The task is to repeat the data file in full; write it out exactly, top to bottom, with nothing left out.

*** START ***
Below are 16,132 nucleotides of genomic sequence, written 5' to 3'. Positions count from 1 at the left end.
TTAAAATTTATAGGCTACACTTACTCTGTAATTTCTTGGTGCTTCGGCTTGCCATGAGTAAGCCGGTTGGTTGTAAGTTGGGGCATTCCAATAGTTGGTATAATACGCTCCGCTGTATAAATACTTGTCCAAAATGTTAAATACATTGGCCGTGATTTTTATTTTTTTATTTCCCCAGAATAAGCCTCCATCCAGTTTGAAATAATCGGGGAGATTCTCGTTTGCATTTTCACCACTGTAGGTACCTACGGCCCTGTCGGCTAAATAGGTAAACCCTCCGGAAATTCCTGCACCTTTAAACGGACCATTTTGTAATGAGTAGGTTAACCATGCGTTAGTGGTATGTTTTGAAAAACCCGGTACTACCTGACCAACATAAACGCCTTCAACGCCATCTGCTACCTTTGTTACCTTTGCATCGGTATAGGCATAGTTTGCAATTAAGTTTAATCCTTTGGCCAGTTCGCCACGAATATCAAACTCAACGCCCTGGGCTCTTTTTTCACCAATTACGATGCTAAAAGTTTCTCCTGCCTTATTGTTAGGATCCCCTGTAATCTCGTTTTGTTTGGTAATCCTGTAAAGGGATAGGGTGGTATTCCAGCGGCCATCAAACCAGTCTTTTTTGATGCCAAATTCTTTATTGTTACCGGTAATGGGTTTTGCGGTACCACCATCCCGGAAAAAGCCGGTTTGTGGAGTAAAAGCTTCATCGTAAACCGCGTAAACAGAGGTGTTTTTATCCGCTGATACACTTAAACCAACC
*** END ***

Below are 16,132 nucleotides of genomic sequence, written 5' to 3'. Positions count from 1 at the left end.
TTAAAATTTATAGGCTACACTTACTCTGTAATTTCTTGGTGCTTCGGCTTGCCATGAGTAAGCCGGTTGGTTGTAAGTTGGGGCATTCCAATAGTTGGTATAATACGCTCCGCTGTATAAATACTTGTCCAAAATGTTAAATACATTGGCCGTGATTTTTATTTTTTTATTTCCCCAGAATAAGCCTCCATCCAGTTTGAAATAATCGGGGAGATTCTCGTTTGCATTTTCACCACTGTAGGTACCTACGGCCCTGTCGGCTAAATAGGTAAACCCTCCGGAAATTCCTGCACCTTTAAACGGACCATTTTGTAATGAGTAGGTTAACCATGCGTTAGTGGTATGTTTTGAAAAACCCGGTACTACCTGACCAACATAAACGCCTTCAACGCCATCTGCTACCTTTGTTACCTTTGCATCGGTATAGGCATAGTTTGCAATTAAGTTTAATCCTTTGGCCAGTTCGCCACGAATATCAAACTCAACGCCCTGGGCTCTTTTTTCACCAATTACGATGCTAAAAGTTTCTCCTGCCTTATTGTTAGGATCCCCTGTAATCTCGTTTTGTTTGGTAATCCTGTAAAGGGATAGGGTGGTATTCCAGCGGCCATCAAACCAGTCTTTTTTGATGCCAAATTCTTTATTGTTACCGGTAATGGGTTTTGCGGTACCACCATCCCGGAAAAAGCCGGTTTGTGGAGTAAAAGCTTCATCGTAAACCGCGTAAACAGAGGTGTTTTTATCCGCTGATACACTTAAACCAACC